Are you here to ensure you’re properly caring for your body or to stumble on something new? After someone asked an online forum for some hygiene tips, everyone should know. These were the most discussed responses.
1. Clean Your Earrings
“If you wear earrings, take them off and clean frequently.” This user warns that you’ll want to avoid sniffing at their smell. Yuck. Another warns that gauges left in too long without proper cleaning begin to smell like “cat poo,” and it’s noticeable.
2. Brush Your Tongue
“Brush your tongue as well as your teeth.” Multiple hygiene tippers agree that this is especially important for all coffee drinkers. Nonetheless, it’s valid for everyone. However, if you find yourself gagging at first, you may have better luck with a tongue scraper.
3. Clean Your Belly Buttons
“Belly buttons need to be cleaned.” One user shares you take a cotton swab with rubbing alcohol and rub the inside surfaces of your belly button gently. Next, swap out the swab until it comes out clean. Then, repeat with a swab dipped in water to remove the alcohol from drying out your skin.
4. Less Is More
Someone tell the teenage boys with Axe body spray that less is more with fragrance, perfume, and cologne. One notes it’s not a substitution for showering. Another says they heard this once, which stuck with them, “fragrance is meant to be discovered, not announced.”
5. Clean Your Bum
My veteran husband told me that his drill sergeant in the Army used to shout out to them while in the showers, “You don’t have to wash your whole bum, just your bum hole.” So, of course, you can deduce I’ve substituted a word there, but you catch his drift.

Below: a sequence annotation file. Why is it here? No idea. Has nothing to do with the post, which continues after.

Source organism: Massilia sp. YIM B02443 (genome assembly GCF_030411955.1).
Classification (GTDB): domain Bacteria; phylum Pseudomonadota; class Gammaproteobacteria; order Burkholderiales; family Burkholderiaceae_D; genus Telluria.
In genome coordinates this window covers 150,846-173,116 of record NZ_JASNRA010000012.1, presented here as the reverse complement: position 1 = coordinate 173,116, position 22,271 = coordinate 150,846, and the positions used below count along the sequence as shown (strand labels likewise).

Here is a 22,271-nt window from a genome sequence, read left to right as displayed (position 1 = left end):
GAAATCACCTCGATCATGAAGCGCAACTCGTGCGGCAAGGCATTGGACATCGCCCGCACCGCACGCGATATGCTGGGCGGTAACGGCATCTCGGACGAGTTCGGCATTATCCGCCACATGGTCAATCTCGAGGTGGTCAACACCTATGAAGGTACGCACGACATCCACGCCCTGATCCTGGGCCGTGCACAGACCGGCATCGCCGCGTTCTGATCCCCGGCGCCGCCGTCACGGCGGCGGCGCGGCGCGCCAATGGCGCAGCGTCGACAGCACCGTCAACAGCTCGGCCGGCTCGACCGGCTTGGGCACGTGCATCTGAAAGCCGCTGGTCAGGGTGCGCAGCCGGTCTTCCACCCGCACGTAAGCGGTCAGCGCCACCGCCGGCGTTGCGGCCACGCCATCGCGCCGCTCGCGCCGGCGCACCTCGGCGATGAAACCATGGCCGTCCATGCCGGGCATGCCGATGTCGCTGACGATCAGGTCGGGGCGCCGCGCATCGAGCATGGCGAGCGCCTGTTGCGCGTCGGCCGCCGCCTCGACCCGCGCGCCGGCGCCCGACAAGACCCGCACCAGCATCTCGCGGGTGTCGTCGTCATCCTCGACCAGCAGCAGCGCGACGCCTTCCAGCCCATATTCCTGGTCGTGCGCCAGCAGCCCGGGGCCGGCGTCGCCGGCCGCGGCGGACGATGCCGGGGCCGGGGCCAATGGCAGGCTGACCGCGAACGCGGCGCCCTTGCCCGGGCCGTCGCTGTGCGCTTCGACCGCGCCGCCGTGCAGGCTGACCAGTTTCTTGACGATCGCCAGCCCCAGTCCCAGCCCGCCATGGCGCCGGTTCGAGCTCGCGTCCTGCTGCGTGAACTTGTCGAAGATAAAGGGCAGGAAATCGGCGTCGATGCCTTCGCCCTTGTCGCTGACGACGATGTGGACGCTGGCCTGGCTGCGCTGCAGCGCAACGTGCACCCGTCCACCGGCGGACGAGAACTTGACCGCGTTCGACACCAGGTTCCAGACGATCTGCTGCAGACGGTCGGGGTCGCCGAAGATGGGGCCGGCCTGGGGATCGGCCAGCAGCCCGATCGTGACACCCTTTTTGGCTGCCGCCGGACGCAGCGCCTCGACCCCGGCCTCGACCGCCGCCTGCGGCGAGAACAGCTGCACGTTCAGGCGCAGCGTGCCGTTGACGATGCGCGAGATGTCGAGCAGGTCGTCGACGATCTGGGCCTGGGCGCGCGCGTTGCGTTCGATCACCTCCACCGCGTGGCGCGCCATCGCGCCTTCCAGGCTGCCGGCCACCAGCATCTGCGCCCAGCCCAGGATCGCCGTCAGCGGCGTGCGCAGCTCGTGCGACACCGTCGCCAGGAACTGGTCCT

Until a recent conversation on social media, I had no idea that some guys do not adhere to this tip because it may “make them gay.” Pew, Ew, and NOT true. What is wrong with you?
6. Keep Your Nails Clean
Underneath your fingernail beds is one of the dirtiest places to breed bacteria on your body. So you need to wash your hands frequently to avoid bacterial growth that may transfer to your mouth. Remember, we learned when Coronavirus first hit that people touch their faces an average of 23 times per hour. Also, keep your nails trimmed and stop biting!
7. Brush Long Hair When Wet and From the Bottom
I am embarrassed to admit that I was in my thirties before I learned that when you have long hair, you should brush it when it’s wet. Also, start from the ends of your hair, working your way to the scalp. It’s easier for hair that knots and tangles. Finally, I love the Wet Brush brand. It’s the best brush I’ve ever owned, and they are less than $10.
8. Wash Behind Your Ears
Wash behind your ears. “It’s not an old wives tale that grandmas scold kids with.” This individual elaborates that there are lots of oil-producing sebaceous glands there.
You can get a nasty smell (dirty earring flashbacks) and flaky skin or “cheese” build up behind you if you don’t diligently wash with soap. A person who wears glasses warns to clean the arms of your glasses sitting behind your ears, noting they pick up the oil from behind them.
9. Brush Your Teeth at Night
Multiple mothers share that their pediatric dentists have said, “If you only brush once, brush at night.” My own kid’s dentist has said the same thing. Another says their dentist told them, “you brush in the morning to keep your friends, and you brush at night to keep your teeth.” Finally, someone made me laugh out loud when they added, “Brush after lunch at the kitchen sink in the office to slightly weird out your coworkers.” I’ve honestly seen it.
Popular Reading: 10 Significant Things I Learned About Life in Active Heroin Addiction
10. Wash Your Feet
“Wash your feet and between your toes every time.” Another adds to ensure washing around the ankles because there is a lot of dead skin from socks and shoes.
This thread inspired this post.
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This article was originally published and syndicated by Sober Healing.
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Elizabeth Ervin is the owner of Sober Healing. She is a freelance writer passionate about opioid recovery and has celebrated breaking free since 09-27-2013. She advocates for mental health awareness and encourages others to embrace healing, recovery, and spirituality.